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Sam is happy 4-year old, full of life, quick to laugh and smile. He has a great sense of humor. He is loving, affectionate, grateful and appreciates the little things in life. He also suffers from a very rare brain disease called Vanishing White Matter disease.

Before February 2013, Sam was a normal, healthy kid. He was a little clumsy, but nothing that we were concerned about. One day in February, Sam was playing on the bed, when he fell off onto the carpet. He was unresponsive for 30 seconds. When he came to, he seemed to be unharmed but, when we tried to stand him up, he collapsed, unable to stand. We knew something was wrong so we called an ambulance. At the hospital, they suspected a hip sprain, and sent him home.


After 6 weeks, several visits to the doctor, and minimal improvement in Sam’s walking, we insisted he be sent for further tests. That is when a CT scan showed that there was something very wrong. We got a call on the Saturday before Easter telling us to cancel a planned vacation and that we would need to be at the hospital for further tests the following week. That was when we knew that whatever Sam had was serious, though nothing could have prepared us for the diagnosis we got. That week an MRI was performed and on April 4, 2013 we got the worst news that any parent could possibly hear. Our son has a very rare brain disease. It is terminal; there is no treatment or cure.


Vanishing White Matter disease (VWM), also known as Childhood Ataxia with Central Nervous System Hypomyelination (CACH), is a very rare condition that destroys myelin, the brain’s white matter. In doing so, it permanently affects transmission of brain signals to the rest of the body. It is one of about 40 conditions that affect the white matter of the brain known as Leukodystrophies. There are currently only about 250 people worldwide who are known to suffer from the disease.
VWM is chronic and progressive, and is unusual in that periods of rapid and severe deterioration can be caused by minor head trauma, fevers and even anesthesia. Few sufferers survive more than 5-10 years after onset. While every patient is different, as the disease progresses, sufferers can expect some or all or the following symptoms: loss of motor skills, loss of vision, epileptic seizures, vomiting, irritability, and comas.

The severity of the disease is strongly correlated to the age of onset. Sam was diagnosed young and is progressing rapidly. Since diagnosis, Sam has completely lost the ability to walk independently, he has severe hand tremors and his speech is very slow.

Life is now a roller coaster of emotions. We are thankful for every day we get to spend with Sam, he is a joy to be around. He smiles, laughs, and shows affection with ease. How we will ever be able to live without him, we can’t even begin to imagine.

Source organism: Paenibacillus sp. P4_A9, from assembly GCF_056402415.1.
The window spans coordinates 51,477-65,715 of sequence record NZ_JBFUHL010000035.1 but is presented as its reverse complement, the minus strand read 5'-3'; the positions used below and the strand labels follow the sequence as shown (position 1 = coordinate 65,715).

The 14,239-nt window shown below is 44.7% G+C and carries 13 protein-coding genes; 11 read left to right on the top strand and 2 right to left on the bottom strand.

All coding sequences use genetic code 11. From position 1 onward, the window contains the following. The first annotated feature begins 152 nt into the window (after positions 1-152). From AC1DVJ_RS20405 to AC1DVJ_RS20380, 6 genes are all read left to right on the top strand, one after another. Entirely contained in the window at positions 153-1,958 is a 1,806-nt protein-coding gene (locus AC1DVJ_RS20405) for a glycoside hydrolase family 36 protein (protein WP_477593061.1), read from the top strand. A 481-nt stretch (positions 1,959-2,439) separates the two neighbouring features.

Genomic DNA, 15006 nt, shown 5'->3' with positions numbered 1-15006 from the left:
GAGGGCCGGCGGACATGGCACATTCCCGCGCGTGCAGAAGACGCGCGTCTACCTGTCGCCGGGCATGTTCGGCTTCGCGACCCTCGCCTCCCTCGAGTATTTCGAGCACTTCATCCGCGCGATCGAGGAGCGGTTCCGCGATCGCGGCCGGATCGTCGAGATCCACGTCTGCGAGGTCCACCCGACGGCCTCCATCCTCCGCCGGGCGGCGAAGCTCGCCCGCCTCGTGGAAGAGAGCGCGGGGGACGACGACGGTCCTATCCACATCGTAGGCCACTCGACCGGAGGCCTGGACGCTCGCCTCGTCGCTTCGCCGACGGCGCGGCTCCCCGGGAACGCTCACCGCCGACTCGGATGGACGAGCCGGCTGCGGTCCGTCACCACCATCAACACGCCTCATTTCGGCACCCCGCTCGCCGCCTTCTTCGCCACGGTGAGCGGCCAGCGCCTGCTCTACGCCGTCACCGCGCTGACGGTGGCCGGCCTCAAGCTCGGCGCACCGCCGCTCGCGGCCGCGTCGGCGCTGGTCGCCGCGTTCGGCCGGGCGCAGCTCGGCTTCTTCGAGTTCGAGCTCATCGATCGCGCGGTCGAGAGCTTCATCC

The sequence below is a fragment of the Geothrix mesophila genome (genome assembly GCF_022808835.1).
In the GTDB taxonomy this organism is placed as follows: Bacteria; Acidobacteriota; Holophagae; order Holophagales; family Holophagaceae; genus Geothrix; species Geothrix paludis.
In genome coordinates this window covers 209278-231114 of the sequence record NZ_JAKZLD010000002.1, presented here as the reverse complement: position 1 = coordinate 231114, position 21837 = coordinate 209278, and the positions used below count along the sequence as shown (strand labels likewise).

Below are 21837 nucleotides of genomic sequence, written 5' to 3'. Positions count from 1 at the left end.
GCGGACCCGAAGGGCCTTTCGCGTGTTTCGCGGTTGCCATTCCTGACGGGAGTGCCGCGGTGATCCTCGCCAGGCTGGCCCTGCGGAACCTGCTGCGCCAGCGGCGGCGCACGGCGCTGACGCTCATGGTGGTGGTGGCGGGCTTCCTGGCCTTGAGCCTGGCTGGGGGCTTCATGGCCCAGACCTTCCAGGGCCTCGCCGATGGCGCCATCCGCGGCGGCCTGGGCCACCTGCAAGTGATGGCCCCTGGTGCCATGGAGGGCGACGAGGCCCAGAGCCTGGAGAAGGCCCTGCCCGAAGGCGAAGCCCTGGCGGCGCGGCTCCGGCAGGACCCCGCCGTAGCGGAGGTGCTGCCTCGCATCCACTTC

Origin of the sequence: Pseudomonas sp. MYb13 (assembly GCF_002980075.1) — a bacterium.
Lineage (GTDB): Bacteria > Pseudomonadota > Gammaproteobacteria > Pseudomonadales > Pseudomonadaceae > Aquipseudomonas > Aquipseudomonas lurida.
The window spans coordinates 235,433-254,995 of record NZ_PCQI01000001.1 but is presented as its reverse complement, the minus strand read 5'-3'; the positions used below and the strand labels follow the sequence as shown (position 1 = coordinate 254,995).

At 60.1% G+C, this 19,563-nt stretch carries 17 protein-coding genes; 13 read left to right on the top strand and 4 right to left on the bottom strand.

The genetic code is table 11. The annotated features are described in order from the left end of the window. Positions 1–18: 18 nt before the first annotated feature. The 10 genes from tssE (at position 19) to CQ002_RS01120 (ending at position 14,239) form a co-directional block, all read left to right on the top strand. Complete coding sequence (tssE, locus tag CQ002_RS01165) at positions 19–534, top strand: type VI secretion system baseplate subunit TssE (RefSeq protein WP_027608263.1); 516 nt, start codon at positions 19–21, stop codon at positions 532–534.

But every day is also a struggle. As any parent with a disabled child will tell you, it is hard and exhausting, both mentally and physically. During the day it is easy to be happy, almost normal, though often by the end of the day you are spent and the sadness and depression sets in. It is a life of extremes. The tears are always just under the surface. When Sam says things like ‘I want to be an astronaut when I grow up’ it shatters you heart into a thousand pieces, watching other children Sam’s age run and play brings on almost physical pain. This constant sadness is at odds with a heightened ability to take joy from life and all it has to offer. You mourn the life that your child will not get to lead, the ‘normal’ childhood that your other kids will no longer have, the ‘normal’ parent that you can no longer be.

And then there is the fear. Not so much fear of Sam’s death, but fear of what comes after his death. Will we know how to pick up the pieces? Will we lose ourselves, each other? We hope not, but there is no way to know.


Unbelievably, there are positives as well. We are more understanding, more patient and more compassionate than we were before Sam’s diagnosis. Our priorities are very clear and we don’t let the little things bother us. There is a lot less yelling in our house than there used to be and Sam’s siblings have developed an extraordinary amount of empathy for kids their age. We have also witnessed unbelievable kindness and generosity from friends and strangers since Sam’s diagnosis, which mean more to us than those people could ever imagine.

When we were told Sam had VWM, it was clear we had a choice to make. We could become very protective and try to keep him with us as long as possible or we could let him live life fully, even if that meant he left us sooner. We chose the latter. Life has to be lived no matter how long we have on this earth. Since his diagnosis, Sam has been to his first concert (Train – his favorite song is ‘Drive By’) and met the band, getting a big hug from the lead singer much to Sam’s delight. He has eaten pizza in Naples, ridden in a gondola in Venice, celebrated his birthday in Budapest, sat on Santa’s lap in Lapland, and even met the Duchess of Cambridge and the Liverpool Soccer Team. He has experienced more in his 4 years than most do in a lifetime.


Hopefully the lessons we have learned from Sam will carry us through the coming years. We hope to give Sam the life he deserves to have, albeit in a much condensed timeline. We hope to give him new experiences, take him to see new places and meet new people most of all we will hope for as much time as we can get with our little boy.


If you would like to follow Sam’s journey head to his facebook page at:

A very big thank you to Sam, Allyson (Sam’s mother) and family for sharing this personal story with us.

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